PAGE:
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obeyed, approached with awe and obsequiousness. He appeared to himself as the source

and fountain of authority and honor. His

importance was not derived, but inherent.

He had conquered his estate with the sword.

He had built his castle without permission

even of the king. His greatness belonged to

himself alone, or, at most, to his family. To

his son he looked as his successor, and instilled in him the same lessons of haughty

self-assertion which he himself had learned

first in war and afterwards on his baronial


As to the feudal family, it was unlike any

other presented in history. It was not a

tribe after the patriarchal fashion-a gray and

venerable sage, father, grandfather, and great-grandfather of the shepherds who gathered

around his tents; nor was it a clan after the

manner of the primitive society of Scotland-a chief living apart from his followers and

pursuing a different life, leading his men in

war and commanding them in peace: but it

was a system in which the chieftain was the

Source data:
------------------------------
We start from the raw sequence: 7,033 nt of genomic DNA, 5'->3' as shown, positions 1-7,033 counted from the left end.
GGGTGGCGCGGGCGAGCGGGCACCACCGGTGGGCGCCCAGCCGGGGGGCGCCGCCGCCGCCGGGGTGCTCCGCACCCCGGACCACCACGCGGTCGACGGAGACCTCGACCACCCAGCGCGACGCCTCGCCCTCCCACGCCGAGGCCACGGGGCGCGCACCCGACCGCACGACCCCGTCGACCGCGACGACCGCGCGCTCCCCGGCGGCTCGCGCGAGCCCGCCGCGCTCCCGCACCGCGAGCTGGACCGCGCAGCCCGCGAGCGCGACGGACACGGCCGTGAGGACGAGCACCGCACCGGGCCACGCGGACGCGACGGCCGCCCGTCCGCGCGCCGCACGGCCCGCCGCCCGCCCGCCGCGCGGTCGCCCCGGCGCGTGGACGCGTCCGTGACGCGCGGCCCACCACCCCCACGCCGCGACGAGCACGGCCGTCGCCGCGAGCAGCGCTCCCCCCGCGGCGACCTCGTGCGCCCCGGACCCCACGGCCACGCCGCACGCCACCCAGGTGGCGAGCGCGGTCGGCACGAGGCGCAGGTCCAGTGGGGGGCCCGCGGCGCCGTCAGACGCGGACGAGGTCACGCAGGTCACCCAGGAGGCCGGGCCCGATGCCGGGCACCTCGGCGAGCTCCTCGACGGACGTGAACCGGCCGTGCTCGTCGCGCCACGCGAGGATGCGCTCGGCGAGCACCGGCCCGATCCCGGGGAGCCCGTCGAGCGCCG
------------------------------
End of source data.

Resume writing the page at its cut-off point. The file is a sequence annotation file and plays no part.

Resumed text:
father of a family proper, set in an inaccessible position above a subject people, between

whom and himself (for they were not of the

same race) there existed no ties of kinship or

friendly feeling and few bonds of common


The situation of the feudal family was

such as to bring into play and develop the domestic and chivalrous sentiment in a measure

unequaled in any other social institution of

the world. The members of the family,

placed as they were in complete isolation,

must hold each other in love and honor.

With each nightfall the drawbridge was

thrown up, and all the household gathered in

the banqueting hall and around the baronial

hearth. Wine and laughter and song ruled

the hours of the gloomy night. There hung

the arms of the master and the trophies

which he had gathered in war. There the

baron's beautiful daughter took part in her

brother's games and listened with them to the